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In re Schneider

Supreme Court of Kansas

November 9, 2017

In the Matter of Lawrence E. Schneider, Respondent.

         ORIGINAL PROCEEDING IN DISCIPLINE Original proceeding in discipline. Published censure.

          Penny Moylan, Deputy Disciplinary Administrator, argued the cause, and Stanton A. Hazlett, Disciplinary Administrator, was with her on the formal complaint for the petitioner.

          Lawrence E. Schneider, respondent, argued the cause pro se.

          Per Curiam

         This is an original proceeding in discipline filed by the office of the Disciplinary Administrator against the respondent, Lawrence E. Schneider, of Topeka, an attorney admitted to the practice of law in Kansas in 1977.

         On September 7, 2016, the office of the Disciplinary Administrator filed a formal complaint against the respondent alleging violations of the Kansas Rules of Professional Conduct (KRPC). The respondent filed an answer on October 3, 2016. A hearing was held on the complaint before a panel of the Kansas Board for Discipline of Attorneys on November 8, 2016, where the respondent was personally present. The hearing panel determined that respondent violated KRPC 1.3 (2017 Kan. S.Ct. R. 290) (diligence), and 1.4(b) (2017 Kan. S.Ct. R. 291) (communication).

         Upon conclusion of the hearing, the panel made the following findings of fact and conclusions of law, together with its recommendation to this court:

          "Findings of Fact

         . . . .

         "7. Throughout the respondent's career, he has been a solo practitioner. Over time, his practice has become focused primarily in the area of bankruptcy law.

         "8. In April, 2011, the Kansas legislature enacted K.S.A. 60-2315, which allows a debtor in bankruptcy to claim, as exempt, federal and state earned income tax credits.

         "A.J. and M.J.

         "9. On January 29, 2013, the respondent filed a chapter 7 bankruptcy petition on behalf of A.J. and M.J., husband and wife. At that time, the respondent's practice was to not list a possible federal and state earned income tax credit exemption on the schedule C to the bankruptcy petition. Rather, the respondent's practice was to amend the schedule C if a client received a federal or state earned income tax credit exemption. The respondent acknowledges that his practice was not the best practice. However, the respondent points out that a debtor may amend a schedule any time prior to discharge.

         "10. In this case, as a result of the respondent's practice, the respondent did not list the debtors' federal and state earned income tax credit exemption on the schedule C filed with the chapter 7 bankruptcy petition.

         "11. On April 8, 2014, the bankruptcy trustee filed a motion for the debtors to turn over their 2012 income tax refunds in the amount of $2, 999.50. The respondent failed to file a response to the motion. On May 15, 2014, the court granted the trustee's motion and ordered the debtors to provide the trustee with their income tax refund in the amount of $2, 999.50.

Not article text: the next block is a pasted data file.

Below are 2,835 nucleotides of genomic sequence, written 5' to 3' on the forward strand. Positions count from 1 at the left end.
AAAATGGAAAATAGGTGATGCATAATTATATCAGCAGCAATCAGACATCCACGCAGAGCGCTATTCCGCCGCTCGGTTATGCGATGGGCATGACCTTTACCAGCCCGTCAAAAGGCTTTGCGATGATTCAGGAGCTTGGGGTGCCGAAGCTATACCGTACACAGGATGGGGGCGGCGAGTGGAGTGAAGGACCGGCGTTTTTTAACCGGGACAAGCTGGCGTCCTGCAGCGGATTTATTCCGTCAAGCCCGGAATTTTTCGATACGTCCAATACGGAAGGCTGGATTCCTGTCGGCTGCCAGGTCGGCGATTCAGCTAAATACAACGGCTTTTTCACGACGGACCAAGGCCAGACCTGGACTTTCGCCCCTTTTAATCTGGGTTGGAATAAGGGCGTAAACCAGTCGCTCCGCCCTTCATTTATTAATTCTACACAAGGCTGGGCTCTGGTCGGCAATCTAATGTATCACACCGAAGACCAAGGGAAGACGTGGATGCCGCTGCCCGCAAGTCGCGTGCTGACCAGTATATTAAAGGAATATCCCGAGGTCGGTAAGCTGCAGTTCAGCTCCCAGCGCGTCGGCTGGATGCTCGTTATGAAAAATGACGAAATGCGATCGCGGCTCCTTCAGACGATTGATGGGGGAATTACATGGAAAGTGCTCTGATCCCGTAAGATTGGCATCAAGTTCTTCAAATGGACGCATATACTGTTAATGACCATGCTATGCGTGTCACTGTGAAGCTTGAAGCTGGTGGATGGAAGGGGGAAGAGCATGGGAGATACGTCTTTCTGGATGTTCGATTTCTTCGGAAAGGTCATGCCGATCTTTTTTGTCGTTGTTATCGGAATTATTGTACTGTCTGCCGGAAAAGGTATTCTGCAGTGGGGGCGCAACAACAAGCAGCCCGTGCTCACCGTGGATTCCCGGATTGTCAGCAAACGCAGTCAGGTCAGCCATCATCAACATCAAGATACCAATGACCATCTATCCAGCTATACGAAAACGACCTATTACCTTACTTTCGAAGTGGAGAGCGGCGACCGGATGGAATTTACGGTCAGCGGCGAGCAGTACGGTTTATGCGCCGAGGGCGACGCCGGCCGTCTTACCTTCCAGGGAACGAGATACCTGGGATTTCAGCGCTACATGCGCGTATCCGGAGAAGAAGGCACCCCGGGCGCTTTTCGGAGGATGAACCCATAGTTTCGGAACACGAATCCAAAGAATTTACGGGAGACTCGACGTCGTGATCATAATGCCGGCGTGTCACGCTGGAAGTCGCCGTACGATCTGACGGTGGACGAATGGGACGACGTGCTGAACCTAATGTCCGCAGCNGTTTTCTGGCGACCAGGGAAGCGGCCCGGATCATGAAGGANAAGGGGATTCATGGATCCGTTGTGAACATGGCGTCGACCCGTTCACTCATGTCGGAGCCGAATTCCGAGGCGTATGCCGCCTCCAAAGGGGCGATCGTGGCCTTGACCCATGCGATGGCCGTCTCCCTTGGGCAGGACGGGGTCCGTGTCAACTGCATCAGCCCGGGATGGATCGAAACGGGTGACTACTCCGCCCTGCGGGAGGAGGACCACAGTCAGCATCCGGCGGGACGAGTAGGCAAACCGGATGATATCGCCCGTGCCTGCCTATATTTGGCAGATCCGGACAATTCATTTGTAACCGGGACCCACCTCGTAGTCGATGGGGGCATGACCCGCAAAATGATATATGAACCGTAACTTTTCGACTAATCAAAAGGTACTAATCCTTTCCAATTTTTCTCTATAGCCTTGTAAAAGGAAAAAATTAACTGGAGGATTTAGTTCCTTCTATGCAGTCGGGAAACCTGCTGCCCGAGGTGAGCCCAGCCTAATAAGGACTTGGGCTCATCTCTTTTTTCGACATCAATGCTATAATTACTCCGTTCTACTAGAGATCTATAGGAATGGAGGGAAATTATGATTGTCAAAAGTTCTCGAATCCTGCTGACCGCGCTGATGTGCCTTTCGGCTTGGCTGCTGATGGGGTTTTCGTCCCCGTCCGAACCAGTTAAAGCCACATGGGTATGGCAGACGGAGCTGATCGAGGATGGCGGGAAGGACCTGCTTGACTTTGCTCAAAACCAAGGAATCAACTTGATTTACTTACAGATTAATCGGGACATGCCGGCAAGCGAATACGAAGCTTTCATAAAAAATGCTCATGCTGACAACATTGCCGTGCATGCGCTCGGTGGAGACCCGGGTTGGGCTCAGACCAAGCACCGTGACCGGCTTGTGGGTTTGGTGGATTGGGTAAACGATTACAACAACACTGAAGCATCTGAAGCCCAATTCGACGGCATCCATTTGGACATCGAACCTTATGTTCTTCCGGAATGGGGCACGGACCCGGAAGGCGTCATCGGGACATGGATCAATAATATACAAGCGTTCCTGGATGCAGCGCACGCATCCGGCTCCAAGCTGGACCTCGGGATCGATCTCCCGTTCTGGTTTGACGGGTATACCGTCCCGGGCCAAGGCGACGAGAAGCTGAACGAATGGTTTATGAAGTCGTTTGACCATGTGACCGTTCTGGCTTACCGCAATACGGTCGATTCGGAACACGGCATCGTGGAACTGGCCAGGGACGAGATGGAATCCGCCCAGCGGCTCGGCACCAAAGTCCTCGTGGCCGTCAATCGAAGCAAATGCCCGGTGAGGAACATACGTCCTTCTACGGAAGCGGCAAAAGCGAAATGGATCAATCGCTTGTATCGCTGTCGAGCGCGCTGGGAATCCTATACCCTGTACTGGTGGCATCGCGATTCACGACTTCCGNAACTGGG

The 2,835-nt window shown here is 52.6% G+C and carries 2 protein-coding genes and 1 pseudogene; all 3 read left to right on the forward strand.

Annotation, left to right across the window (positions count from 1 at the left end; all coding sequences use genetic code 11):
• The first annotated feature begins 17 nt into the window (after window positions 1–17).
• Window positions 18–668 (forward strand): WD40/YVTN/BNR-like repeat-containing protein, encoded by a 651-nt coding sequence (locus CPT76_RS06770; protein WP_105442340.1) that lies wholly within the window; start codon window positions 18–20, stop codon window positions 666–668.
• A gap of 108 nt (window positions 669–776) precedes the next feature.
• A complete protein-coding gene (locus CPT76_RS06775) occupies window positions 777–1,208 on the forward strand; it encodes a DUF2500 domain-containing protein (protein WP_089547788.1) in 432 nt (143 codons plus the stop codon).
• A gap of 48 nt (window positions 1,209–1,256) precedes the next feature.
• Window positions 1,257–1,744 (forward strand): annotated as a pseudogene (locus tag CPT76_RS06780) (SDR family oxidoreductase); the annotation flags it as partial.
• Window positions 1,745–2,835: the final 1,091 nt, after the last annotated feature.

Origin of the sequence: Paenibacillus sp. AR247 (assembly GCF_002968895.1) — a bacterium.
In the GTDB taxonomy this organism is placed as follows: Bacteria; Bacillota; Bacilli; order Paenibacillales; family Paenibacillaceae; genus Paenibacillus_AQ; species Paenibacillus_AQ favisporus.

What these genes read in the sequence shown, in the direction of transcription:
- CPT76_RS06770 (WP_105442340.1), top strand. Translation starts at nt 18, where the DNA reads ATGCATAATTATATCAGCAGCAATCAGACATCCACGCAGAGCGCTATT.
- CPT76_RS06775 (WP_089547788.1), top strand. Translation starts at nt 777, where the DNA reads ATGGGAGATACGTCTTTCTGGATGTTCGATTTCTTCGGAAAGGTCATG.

"12. On May 17, 2014, the respondent filed an amended schedule C to the bankruptcy petition. The amended schedule C listed $2, 991.00 as exempt federal and state earned income tax credit.

         "13. The debtors did not pay the income tax refunds in the amount of $2, 999.50 to the trustee as ordered by the court.

         "14. On July 1, 2014, the trustee filed a motion asking that the court order the debtors and the respondent to appear and show cause why the debtors should not be held in contempt for failing to comply with the court's May 15, 2014, order. The court issued an order to show cause.

         "15. The respondent and the trustee established a monthly payment plan and the respondent personally paid the $2, 999.50 to the trustee in full.

         "J.R. and I.R.

         "16. On June 24, 2013, the respondent filed a chapter 7 bankruptcy petition on behalf of J.R. and I.R., husband and wife. Again, based on his pattern and practice, the respondent did not list the debtors' possible 2013 federal and state earned income credit exemption on the schedule C to their bankruptcy petition. On March 20, 2014, the bankruptcy court entered a discharge order, discharging the debtors' debts.

         "17. On April 18, 2014, the bankruptcy trustee filed a motion requesting authority to allocate $1, 994.52 of the debtors' $5, 160.00 2013 federal and state income tax refund. On May 6, 2014, the respondent filed a response to the trustee's motion, arguing that $4, 068.00 of the debtors' state and federal income tax refunds were exempt as earned income credit.

         "18. On May 9, 2014, the respondent filed an amended schedule C to the bankruptcy petition, listing $4, 068.00 of the debtors' income tax refunds as exempt federal and state earned income credit. On May 15, 2014, the trustee filed an objection to the amended schedule C, arguing that the debtors' inexcusable delay in claiming the exemption caused prejudice to the trustee and that the claimed exemption should therefore be denied as waived.

         "19. Later, the respondent and the trustee entered into a compromise and settlement whereby the ...


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